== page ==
"In the arid valleys and coastal plains of California, fruit growers established a new agriculture during the first decades of this century. In The Fruits of Natural Advantage, Steven Stoll explains how a class of capitalist farmers made California the nation's leading producer of fruit and created the first industrial countryside in the United States."--BOOK JACKET.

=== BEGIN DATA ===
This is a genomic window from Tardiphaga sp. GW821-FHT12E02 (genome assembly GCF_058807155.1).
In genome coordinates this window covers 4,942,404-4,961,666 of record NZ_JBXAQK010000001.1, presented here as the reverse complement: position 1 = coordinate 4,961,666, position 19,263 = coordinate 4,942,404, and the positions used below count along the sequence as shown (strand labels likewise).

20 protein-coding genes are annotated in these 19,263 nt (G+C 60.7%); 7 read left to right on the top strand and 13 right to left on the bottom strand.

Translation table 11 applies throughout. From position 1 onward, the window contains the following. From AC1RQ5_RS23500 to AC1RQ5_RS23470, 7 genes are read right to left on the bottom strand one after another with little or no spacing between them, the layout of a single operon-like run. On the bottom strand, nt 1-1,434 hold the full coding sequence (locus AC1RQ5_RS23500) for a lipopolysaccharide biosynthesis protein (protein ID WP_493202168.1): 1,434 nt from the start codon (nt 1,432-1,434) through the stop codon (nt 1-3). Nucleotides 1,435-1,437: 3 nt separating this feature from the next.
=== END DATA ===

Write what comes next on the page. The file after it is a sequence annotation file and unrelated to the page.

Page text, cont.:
1. The Conservation of the Countryside. The Rural Question. Why Regions Specialize. Relative Advantages: California's Wheat Bonanza -- 2. Orchard Capitalists. The Irrigated Landscape Takes Shape. Growers. Reading the Environment. Relative Advantages: New York's Frost. Economies of the Packinghouse -- 3. Organize and Advertise. When Merchants Ruled the Trade. Cooperative Corporations. A Deal in Pears. From Overproduction to Underconsumption. The Market Makes a Landscape -- 4. A Chemical Shield. Single-Crop Ecology. Mixing Chemicals. State Business: Orchard Police and Biological Control. Scientific Authority. Industry Leads to Excess -- 5. White Men and Cheap Labor. A Season's Labor All at Once. Confusion over Exclusion. Sleeping on the Roadside. "Our Work for Our Wages" Importing a Workforce -- 6. Natural Advantages in the National Interest. The Contradictions of Growth. Shifting Scale. Orchard Culture in American Culture -- Epilogue: Restless Orchard
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